Exits and Entrances

janus.jpg

At year’s end it’s customary to look back to review while looking forward to renew. It’s a time of transition, when a new portal opens to us to either pass through to a new beginning—or cling to a past that cannot return.

This is why ancient Romans built their cardinal temple to Janus with one door facing the rising sun and the other its setting.

The familiar, two-headed likeness of Janus crowned the doorways of many Roman residences. His name, in fact, was taken from the Etruscan word jauna, which means "door."

He was thought of as the Porter of Heaven and invoked at the start of each day. This Guardian of Exits and Entrances symbolized both beginning and end. He was supreme gatekeeper, presiding over the start of all activities. He inaugurated the seasons. The first day of each month was his holy day. He served as a constant reminder that we must pass through a portal in order to enter a new place. Deference was paid to him at life's most important beginnings, such as birth and marriage.

That’s why I’ve been thinking about Janus lately. Because on December 1, 2015, my companion for most of my life died.

When my wife transitioned from this life to what we trust will be her next, she passed through the portal alone, thereby presenting me with a portal of my own.

In her book, Uncoupling: Turning Points in Intimate Relationships, Diane Vaughan described the phenomenon this way:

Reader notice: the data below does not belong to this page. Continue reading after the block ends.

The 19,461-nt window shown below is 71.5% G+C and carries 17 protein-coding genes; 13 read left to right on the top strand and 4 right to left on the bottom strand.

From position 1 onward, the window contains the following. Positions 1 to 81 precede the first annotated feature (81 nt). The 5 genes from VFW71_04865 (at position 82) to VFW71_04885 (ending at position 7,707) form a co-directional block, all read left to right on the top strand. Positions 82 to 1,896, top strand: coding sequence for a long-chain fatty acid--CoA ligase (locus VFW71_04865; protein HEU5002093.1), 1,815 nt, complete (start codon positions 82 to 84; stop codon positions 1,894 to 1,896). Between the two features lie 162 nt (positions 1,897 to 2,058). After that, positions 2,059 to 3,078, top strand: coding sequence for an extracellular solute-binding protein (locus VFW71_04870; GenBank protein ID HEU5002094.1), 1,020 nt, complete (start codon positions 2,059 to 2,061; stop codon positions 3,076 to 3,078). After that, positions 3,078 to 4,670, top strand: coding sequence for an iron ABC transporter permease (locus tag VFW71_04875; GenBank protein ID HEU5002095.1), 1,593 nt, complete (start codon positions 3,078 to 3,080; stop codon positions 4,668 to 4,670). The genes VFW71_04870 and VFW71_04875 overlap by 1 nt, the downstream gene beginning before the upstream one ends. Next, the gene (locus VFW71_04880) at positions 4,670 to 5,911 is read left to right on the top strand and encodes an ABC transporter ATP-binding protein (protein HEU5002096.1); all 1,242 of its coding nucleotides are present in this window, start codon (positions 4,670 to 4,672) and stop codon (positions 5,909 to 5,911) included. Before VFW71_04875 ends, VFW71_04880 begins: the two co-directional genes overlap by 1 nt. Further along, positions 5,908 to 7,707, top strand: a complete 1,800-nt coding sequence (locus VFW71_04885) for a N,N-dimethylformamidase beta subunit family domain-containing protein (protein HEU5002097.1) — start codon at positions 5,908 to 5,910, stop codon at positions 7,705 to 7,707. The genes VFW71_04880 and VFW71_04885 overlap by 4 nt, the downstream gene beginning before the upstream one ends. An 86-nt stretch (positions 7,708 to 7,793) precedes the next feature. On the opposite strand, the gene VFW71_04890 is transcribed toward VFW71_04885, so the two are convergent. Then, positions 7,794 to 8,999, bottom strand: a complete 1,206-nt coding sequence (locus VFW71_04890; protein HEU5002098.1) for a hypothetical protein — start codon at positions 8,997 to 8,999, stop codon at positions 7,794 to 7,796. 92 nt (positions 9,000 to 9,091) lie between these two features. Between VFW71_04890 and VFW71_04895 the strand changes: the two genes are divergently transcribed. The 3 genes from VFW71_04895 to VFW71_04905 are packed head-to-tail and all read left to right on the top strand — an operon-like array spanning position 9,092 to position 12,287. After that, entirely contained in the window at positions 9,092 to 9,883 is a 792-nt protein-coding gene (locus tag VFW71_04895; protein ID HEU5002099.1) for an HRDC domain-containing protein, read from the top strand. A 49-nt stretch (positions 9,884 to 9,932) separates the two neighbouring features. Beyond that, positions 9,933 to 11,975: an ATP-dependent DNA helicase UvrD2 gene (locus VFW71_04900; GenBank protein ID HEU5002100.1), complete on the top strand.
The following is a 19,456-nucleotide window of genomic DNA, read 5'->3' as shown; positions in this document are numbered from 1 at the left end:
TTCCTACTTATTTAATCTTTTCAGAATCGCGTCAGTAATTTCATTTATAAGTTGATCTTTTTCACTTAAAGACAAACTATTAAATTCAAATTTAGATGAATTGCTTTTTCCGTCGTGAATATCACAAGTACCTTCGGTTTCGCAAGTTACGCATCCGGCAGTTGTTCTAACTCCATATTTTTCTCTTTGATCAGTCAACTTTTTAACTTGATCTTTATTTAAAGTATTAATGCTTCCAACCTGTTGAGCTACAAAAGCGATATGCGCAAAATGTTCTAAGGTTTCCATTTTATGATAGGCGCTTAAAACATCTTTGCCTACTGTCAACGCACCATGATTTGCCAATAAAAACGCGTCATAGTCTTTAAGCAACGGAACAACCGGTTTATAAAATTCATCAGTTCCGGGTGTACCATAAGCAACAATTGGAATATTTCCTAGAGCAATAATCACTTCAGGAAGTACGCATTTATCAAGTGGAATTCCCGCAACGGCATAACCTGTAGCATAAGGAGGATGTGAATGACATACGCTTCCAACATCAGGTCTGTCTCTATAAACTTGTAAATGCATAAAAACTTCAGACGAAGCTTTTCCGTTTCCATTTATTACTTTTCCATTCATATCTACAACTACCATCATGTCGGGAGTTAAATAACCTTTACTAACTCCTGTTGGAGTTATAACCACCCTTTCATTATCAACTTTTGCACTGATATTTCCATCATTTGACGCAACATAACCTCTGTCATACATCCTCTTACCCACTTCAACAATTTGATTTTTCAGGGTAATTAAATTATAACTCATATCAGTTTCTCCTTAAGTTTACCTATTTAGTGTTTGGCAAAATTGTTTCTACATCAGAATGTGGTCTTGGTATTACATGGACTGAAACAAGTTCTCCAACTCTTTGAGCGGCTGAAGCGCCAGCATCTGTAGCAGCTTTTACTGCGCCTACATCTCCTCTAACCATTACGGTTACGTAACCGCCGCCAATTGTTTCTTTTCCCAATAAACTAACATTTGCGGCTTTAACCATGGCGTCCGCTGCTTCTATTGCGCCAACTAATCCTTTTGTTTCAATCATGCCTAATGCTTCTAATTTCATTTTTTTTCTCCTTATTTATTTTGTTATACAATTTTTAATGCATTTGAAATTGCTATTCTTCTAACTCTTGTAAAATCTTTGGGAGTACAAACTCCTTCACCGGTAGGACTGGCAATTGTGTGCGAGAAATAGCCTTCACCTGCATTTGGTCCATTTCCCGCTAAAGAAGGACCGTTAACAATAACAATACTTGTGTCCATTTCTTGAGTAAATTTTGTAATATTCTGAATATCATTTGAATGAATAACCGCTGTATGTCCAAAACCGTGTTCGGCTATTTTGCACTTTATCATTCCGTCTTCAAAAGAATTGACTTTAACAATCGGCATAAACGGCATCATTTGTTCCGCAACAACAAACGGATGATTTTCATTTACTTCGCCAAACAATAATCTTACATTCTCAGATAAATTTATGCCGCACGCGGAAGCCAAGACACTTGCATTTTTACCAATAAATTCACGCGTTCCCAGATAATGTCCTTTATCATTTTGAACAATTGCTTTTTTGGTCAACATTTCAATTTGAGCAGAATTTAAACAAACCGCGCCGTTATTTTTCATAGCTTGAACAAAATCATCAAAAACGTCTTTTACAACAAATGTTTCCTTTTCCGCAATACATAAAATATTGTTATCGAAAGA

Uncoupling is a transition into a different lifestyle, a change of life course which, whether we recognize and admit it in the early phases or not, is going to be made without the other person.

We might better understand life’s transitions if we think of a portal not only as a door, but also as a choice. A choice between potential and act, stasis and motion.

The choice I face as I enter a new stage of my life, of being “single” again, is whether to enlarge my life by embracing new possibilities offered by a changed lifestyle or see myself lessen through self-indulgent inertia.

The nature of life is change. Even the ancient Romans recognized this fact when they created their god of transitions. The nature of human beings, on the other hand, is to resist change.

Elizabeth Lesser, author of Broken Open: How Difficult Times Can Help Us Grow, puts it so well:

How ironic that the difficult times we fear might ruin us are the very ones that can break us open and help us blossom into who we were meant to be.

The choice I face as I enter the new year of 2016 is one that none of us welcomes, but one that each of us must make in times of unwelcome transition. We must choose between the rising of the sun and its setting.

*The painting of Janus is by South African artist Christo Coetzee (1929-2001) from the Sanlam Collection.


Read my newest book, Fat Guy in a Fat Boat, in print or Kindle from Amazon:  http://www.amazon.com/Fat-Guy-Boat-Peter-Yaremko/dp/0990905012/

Also available is my e-book, A Light from Within, about the small moments of our lives that seem commonplace until they are examined under a creative lens.

And my weekly reflection on each Sunday of the Jubilee Year of Mercy can be found at: http://www.peterwyaremko.com/mercy


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  • followed this page 2016-01-02 08:30:17 -0500
  • commented 2016-01-01 08:46:53 -0500
    I’ve seen it many times in my life. A person blossoms and thrives through a loss. May God move you forward in His perfect time in the coming year. Peace